Posted on Sep 5, 2017

Following the global financial crisis of 2007 and 2008, the Federal Accounting Standards Board (FASB) has taken steps to mitigate risk among financial institutions. One of the newest standards is a change from the “incurred loss” accounting model used to evaluate financial portfolios to an “expected loss” model known as the Current Expected Credit Loss model (CECL). For BHPH dealers, CECL will require changes in loan and lease loss recording, which in turn requires changes in the type of loan data collected and how it’s analyzed. This article outlines what BHPH dealers can do to prepare for this sweeping change and why it’s important to start planning now.

At a recent TIADA conference, BHPH dealers and related experts were discussing the impact of the Current Expected Credit Loss (CECL) model on their industry.

New Credit Loss Standards

CECL was announced in 2016 as part of a new Federal Accounting Standards Board (FASB) update, and it “represents the biggest change to bank accounting ever,” according to Mike Gullette, vice president, Accounting and Financial Management, for the American Bankers Association. The implementation deadline is by 2021 for all financial institutions. The deadline for SEC filers is 2020, and these entities will likely set a course that non-SEC filers will use to develop their own standards methodology.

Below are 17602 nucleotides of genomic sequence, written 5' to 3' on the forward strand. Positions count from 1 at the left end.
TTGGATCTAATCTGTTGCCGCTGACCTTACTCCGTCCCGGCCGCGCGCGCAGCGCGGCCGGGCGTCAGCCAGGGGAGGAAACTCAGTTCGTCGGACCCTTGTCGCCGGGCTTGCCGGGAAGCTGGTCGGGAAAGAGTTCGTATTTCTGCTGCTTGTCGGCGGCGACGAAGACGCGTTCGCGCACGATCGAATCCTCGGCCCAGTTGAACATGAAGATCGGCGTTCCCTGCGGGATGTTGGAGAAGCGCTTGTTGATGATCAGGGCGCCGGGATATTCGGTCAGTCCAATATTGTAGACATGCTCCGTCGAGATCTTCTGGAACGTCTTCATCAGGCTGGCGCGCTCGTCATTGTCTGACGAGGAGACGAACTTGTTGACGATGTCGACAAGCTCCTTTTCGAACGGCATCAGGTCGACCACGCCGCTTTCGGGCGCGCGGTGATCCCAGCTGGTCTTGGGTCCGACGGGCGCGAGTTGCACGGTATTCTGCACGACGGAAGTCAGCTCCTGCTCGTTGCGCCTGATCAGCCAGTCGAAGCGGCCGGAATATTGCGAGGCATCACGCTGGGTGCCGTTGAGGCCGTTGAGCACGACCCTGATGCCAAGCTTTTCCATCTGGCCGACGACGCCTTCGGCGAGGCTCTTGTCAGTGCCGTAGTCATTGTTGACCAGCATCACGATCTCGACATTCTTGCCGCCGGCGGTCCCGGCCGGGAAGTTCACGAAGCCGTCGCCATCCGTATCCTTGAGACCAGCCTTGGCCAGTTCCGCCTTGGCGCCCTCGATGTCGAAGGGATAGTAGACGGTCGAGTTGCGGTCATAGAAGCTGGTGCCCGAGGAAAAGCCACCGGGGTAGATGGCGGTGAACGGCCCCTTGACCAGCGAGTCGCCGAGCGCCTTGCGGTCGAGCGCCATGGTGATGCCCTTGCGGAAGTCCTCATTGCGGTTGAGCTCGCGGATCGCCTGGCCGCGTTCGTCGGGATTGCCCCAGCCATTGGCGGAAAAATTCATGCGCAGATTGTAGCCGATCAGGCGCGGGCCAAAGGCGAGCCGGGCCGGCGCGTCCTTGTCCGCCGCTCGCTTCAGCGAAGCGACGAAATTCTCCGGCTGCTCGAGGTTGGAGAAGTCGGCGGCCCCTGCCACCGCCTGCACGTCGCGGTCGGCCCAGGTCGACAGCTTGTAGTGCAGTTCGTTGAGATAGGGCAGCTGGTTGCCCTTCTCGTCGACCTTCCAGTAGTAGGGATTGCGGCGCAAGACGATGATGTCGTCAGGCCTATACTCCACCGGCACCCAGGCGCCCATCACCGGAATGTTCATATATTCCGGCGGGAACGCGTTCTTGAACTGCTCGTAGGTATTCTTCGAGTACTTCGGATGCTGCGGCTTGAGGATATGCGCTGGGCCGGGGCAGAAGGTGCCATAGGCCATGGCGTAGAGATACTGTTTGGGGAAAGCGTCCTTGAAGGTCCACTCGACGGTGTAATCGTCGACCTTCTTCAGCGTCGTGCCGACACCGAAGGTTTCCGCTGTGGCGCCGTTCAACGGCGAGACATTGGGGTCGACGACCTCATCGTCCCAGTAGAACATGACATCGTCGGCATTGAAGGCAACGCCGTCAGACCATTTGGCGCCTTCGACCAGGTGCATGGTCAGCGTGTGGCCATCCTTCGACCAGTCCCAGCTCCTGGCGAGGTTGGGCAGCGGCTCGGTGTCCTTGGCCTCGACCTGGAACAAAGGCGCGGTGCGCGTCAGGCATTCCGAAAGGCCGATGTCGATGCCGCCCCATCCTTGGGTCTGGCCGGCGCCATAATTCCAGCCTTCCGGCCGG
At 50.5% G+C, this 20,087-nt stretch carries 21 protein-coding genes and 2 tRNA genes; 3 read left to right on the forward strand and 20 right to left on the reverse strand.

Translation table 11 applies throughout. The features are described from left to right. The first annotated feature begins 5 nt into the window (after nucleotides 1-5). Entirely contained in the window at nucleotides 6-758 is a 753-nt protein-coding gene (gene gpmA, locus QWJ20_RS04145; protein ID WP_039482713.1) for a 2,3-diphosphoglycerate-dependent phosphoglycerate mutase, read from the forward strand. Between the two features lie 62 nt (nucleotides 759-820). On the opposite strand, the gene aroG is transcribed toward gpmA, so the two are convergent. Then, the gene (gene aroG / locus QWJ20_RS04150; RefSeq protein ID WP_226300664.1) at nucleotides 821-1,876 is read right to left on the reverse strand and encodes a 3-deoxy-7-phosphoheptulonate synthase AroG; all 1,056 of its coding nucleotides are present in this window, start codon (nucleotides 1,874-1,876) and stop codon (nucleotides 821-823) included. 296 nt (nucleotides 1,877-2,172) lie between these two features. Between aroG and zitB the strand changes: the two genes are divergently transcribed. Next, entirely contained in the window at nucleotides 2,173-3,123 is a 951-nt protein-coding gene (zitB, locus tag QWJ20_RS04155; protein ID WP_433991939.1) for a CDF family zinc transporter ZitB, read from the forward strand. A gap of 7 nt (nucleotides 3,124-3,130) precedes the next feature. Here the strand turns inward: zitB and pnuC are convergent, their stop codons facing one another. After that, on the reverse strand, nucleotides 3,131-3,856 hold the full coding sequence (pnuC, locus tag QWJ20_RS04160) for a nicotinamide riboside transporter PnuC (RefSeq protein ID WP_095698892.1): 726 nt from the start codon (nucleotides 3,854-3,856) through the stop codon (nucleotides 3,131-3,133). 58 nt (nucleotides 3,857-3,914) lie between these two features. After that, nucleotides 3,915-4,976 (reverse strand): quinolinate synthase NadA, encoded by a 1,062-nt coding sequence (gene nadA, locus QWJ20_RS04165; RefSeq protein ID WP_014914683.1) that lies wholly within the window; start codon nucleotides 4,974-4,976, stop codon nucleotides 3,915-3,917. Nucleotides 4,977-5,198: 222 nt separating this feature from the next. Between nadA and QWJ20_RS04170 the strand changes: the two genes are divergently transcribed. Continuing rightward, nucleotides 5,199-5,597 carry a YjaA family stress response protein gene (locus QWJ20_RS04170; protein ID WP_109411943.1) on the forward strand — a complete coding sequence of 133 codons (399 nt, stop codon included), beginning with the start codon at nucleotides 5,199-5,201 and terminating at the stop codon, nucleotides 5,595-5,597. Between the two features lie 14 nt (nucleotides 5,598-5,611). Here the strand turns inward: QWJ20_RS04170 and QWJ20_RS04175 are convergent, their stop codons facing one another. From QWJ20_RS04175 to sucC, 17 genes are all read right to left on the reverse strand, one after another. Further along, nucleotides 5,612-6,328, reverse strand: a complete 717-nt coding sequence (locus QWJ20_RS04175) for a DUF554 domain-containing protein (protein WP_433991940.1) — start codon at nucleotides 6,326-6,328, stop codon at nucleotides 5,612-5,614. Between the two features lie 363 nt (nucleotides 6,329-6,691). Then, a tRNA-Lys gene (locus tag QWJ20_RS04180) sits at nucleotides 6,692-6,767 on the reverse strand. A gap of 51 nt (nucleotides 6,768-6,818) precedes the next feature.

This new standard impacts any financial entity with the following assets, including Related Finance Companies (RFCs):

  • assets subject to credit losses and measured at amortized cost;
  • certain off-balance sheet credit exposures, including
    • loans
    • held-to-maturity debt securities
    • loan commitments
    • financial guarantees
    • net investments in leases
    • reinsurance and trade receivables.

In essence, CECL is designed to make financial institutions examine the future risk to their portfolios, not based on actual incurred losses in the portfolio but on expected loss. This expected loss isn’t reliant on annual loss rates, but on expected “life of loan” data or life of portfolio loss rates.

In future blog posts we will drill down on some immediate impacts to the BHPH industry — specifically on loan portfolio data collection, analysis and loan covenant considerations.

Continue Reading: Current Expected Credit Loss Model and Data Collection


In light of this new federal accounting standard for monitoring and calculating expected credit losses, BHPH operators of all sizes will likely require additional professional support. A CPA knowledgeable in BHPH operations can help you determine the standard’s impact on your current accounting methods, monitoring and reporting. Talk to the audit group at Cornwell Jackson to start planning for internal and external finance changes in the next few years.

Mike Rizkal, CPA is the lead partner in Cornwell Jackson’s Audit and Attest Service Group. He provides advisory services, including financial audit and attest services, to privately held, middle-market businesses. Contact him at